Unfortunately, he did not live to see his concept fully justified. As wealth returned to England, the gentry, in the form of members of the aristocracy, Royal Navy, Indian and British Army officers, Civil Servants, clergymen and the more successful professional and business people of the Town began to move up on to Battledown and build large houses. This era effectively ended with World War II, since when the extensive gardens of the big villas have been subdivided into smaller but still, in modern terms, sizeable, plots, allowing more people to enjoy the charms of the Estate. Since the area of land available is finite, with some 180 houses, the Estate is now effectively full. However, the attractions of the site mean that the housing stock is continuously being renewed and improved. Battledown has always been considered one of Cheltenham's premier residential areas and it is generally recognised as an important part of Cheltenham's history and geography.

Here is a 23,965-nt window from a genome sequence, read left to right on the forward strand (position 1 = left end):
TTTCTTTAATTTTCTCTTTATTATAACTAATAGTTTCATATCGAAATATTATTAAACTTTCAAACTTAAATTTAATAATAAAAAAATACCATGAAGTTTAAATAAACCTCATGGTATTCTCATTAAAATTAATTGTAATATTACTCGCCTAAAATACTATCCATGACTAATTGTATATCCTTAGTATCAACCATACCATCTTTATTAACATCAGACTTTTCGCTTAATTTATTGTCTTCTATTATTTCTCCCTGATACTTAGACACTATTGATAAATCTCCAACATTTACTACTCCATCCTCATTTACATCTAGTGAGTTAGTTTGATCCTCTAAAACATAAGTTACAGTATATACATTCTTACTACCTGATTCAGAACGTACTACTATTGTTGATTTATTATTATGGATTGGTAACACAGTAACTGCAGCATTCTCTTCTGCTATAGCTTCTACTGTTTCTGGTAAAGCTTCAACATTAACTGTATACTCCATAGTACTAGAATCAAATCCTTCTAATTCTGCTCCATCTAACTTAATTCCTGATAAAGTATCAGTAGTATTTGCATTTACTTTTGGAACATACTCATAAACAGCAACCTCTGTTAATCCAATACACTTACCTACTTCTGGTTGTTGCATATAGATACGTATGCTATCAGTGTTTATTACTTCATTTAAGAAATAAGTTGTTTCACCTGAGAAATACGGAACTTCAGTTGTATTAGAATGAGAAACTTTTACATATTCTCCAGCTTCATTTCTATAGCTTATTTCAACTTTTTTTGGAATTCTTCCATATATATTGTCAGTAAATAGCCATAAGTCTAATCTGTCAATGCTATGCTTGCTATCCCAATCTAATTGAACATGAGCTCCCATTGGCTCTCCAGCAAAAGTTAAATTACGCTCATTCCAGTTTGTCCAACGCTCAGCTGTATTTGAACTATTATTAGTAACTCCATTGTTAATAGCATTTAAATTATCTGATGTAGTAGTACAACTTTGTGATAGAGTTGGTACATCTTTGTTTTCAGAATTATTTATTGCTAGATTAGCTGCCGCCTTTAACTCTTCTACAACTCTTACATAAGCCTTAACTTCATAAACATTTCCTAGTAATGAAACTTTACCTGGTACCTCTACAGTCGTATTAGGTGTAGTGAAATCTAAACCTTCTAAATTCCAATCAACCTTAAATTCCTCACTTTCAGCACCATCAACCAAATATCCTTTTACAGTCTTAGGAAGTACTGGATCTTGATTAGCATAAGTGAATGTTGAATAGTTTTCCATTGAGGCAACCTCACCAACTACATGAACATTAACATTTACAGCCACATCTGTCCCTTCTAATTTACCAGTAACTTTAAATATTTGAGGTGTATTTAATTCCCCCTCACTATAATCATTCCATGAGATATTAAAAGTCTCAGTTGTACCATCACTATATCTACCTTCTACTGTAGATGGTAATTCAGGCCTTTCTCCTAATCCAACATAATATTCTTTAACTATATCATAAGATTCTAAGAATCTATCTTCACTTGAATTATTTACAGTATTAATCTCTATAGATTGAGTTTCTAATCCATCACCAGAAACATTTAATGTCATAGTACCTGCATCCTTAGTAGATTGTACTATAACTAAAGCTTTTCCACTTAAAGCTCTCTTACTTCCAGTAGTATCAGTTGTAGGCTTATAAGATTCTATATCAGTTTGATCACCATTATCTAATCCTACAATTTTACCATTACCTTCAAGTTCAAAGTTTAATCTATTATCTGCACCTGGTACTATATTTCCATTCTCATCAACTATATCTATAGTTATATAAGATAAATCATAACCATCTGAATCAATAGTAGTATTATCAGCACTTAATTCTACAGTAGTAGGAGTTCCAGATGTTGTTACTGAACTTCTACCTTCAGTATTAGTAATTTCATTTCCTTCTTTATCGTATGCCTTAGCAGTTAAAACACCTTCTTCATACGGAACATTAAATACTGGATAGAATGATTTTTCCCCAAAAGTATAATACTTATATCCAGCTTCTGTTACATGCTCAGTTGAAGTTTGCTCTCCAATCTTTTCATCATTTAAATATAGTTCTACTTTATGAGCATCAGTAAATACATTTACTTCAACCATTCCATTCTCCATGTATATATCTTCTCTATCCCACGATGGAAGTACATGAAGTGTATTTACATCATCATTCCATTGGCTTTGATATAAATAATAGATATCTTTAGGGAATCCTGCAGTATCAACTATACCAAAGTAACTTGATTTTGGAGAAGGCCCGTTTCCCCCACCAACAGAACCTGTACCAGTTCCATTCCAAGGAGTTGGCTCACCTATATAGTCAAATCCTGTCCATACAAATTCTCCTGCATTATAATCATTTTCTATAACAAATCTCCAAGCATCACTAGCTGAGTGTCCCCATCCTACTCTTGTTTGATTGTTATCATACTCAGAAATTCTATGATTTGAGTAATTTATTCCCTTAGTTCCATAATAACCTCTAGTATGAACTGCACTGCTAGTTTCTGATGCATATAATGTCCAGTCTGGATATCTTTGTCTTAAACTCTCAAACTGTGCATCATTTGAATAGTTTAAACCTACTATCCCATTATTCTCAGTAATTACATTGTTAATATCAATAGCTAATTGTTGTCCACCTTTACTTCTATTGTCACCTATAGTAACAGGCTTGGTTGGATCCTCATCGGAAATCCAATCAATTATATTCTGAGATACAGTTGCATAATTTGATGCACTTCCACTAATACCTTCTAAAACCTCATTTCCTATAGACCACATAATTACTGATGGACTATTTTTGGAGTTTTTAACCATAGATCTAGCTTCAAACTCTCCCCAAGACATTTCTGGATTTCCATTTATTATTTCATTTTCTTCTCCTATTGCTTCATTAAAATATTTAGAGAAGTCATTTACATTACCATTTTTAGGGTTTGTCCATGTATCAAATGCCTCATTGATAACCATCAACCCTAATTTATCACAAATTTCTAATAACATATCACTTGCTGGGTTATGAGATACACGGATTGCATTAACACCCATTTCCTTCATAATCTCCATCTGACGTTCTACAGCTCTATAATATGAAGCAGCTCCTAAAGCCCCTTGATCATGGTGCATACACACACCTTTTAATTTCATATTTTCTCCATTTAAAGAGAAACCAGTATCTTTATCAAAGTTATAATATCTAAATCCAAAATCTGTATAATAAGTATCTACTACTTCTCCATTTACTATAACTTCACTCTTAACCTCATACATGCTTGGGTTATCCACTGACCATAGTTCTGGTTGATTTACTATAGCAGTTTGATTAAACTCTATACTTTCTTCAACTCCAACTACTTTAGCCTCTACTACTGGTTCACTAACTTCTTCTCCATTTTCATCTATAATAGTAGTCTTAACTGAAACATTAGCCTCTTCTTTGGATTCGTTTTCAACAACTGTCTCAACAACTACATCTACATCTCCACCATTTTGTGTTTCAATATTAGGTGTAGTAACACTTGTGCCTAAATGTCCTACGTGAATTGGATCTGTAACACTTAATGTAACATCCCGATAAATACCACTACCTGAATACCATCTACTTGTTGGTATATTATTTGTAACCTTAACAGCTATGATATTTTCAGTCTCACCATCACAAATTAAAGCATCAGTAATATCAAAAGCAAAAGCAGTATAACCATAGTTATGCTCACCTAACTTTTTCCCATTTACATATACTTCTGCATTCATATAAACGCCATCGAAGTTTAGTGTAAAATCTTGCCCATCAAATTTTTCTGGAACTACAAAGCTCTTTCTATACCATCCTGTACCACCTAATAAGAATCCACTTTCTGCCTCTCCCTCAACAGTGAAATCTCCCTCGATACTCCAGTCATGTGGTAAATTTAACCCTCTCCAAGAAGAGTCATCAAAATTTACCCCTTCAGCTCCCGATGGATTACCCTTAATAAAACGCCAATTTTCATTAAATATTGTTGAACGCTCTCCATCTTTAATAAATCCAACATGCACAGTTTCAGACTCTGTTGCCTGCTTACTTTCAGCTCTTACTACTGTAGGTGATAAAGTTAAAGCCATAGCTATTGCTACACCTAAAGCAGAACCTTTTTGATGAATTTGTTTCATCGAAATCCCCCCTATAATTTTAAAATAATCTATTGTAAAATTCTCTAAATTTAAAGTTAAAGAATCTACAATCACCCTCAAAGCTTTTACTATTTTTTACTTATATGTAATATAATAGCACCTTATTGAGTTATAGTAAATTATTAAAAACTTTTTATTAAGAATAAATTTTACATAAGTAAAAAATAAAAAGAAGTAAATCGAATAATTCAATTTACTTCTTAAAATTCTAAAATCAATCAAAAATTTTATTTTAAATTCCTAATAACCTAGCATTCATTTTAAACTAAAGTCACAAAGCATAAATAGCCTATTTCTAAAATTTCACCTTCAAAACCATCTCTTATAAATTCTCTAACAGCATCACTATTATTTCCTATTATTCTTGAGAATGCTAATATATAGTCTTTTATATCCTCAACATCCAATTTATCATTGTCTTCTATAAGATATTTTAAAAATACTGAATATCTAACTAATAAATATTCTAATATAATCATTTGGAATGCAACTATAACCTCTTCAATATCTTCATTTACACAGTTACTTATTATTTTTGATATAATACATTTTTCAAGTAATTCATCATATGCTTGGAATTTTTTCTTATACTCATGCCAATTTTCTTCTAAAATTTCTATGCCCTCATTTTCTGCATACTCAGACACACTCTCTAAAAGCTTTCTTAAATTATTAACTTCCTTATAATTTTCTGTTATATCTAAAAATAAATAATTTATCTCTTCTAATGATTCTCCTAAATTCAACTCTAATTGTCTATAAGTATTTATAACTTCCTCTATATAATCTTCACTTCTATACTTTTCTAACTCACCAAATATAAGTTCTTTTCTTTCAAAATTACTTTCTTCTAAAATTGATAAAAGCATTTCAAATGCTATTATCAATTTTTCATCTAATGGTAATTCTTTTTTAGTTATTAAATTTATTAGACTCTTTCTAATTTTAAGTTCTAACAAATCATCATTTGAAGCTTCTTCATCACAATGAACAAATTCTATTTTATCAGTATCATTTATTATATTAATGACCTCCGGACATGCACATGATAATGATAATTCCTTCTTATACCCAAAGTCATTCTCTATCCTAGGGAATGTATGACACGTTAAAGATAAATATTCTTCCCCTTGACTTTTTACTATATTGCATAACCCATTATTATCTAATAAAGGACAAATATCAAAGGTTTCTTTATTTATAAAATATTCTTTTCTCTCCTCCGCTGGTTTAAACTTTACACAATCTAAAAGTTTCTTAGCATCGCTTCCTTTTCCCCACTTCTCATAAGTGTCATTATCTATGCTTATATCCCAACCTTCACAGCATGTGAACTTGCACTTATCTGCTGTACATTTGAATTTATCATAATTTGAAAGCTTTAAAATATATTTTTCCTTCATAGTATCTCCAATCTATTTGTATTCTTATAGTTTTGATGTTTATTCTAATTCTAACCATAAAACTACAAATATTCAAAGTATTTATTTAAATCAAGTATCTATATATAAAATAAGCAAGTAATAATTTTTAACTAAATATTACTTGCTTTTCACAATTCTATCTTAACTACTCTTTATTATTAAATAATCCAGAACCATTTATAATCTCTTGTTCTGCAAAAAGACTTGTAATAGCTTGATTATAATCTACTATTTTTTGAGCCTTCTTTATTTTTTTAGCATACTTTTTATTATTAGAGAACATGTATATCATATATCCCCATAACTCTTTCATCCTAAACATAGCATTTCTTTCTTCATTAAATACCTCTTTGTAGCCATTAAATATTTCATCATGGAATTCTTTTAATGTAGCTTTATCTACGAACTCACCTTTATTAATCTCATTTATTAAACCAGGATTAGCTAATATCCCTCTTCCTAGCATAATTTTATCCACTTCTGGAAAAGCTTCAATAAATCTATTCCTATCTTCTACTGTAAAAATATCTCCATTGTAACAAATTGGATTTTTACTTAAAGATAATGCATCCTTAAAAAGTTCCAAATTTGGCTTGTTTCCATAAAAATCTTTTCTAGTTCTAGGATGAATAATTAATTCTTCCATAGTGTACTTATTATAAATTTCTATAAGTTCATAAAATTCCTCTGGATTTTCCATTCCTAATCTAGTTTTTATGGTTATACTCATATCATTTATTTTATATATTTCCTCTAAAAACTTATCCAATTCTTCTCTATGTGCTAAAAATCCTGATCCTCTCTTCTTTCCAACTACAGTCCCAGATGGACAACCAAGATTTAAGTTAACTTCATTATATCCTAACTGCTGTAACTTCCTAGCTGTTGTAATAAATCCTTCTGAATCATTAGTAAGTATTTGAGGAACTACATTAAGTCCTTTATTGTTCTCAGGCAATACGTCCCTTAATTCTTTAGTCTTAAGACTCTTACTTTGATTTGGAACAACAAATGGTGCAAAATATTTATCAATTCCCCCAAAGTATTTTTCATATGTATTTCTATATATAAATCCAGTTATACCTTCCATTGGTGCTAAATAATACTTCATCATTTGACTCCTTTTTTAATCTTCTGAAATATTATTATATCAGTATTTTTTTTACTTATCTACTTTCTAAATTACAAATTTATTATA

The book Battledown – The story of a Victorian Estate by David O'Connor (ISBN 0 951954106), is published by Alan Sutton (1992) and gives a detailed history of the Estate.

A 36-page booklet celebrating the 150th annniversary of the Estate as part of Cheltenham's Victorian legacy, The Battledown Estate 150th Anniversary 1859 - 2009, compiled by David O'Connor (the Estate Historian), is available from the Estate Trustees, price £5 including UK postage. Published in 2009, the booklet highlights the founding of the Estate and the first 25 years trauma of its development, the derivation of road and house names, the trees, and the Deed of Covenants which contribute to its unique ambience in the 21st century.